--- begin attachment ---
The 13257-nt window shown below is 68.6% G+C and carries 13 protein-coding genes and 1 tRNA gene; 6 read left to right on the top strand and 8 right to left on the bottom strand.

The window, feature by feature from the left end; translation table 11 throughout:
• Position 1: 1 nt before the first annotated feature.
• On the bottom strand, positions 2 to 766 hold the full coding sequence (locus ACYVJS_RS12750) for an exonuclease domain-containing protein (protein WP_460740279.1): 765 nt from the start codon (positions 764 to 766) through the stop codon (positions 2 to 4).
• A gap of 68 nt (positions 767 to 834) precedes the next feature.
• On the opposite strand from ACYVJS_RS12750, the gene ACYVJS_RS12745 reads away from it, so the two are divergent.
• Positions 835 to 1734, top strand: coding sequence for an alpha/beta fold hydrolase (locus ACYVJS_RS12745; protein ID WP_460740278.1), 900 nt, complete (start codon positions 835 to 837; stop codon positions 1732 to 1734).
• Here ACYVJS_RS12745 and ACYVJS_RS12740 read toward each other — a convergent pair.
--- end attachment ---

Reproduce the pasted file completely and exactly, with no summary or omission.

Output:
The 13257-nt window shown below is 68.6% G+C and carries 13 protein-coding genes and 1 tRNA gene; 6 read left to right on the top strand and 8 right to left on the bottom strand.

The window, feature by feature from the left end; translation table 11 throughout:
• Position 1: 1 nt before the first annotated feature.
• On the bottom strand, positions 2 to 766 hold the full coding sequence (locus ACYVJS_RS12750) for an exonuclease domain-containing protein (protein WP_460740279.1): 765 nt from the start codon (positions 764 to 766) through the stop codon (positions 2 to 4).
• A gap of 68 nt (positions 767 to 834) precedes the next feature.
• On the opposite strand from ACYVJS_RS12750, the gene ACYVJS_RS12745 reads away from it, so the two are divergent.
• Positions 835 to 1734, top strand: coding sequence for an alpha/beta fold hydrolase (locus ACYVJS_RS12745; protein ID WP_460740278.1), 900 nt, complete (start codon positions 835 to 837; stop codon positions 1732 to 1734).
• Here ACYVJS_RS12745 and ACYVJS_RS12740 read toward each other — a convergent pair.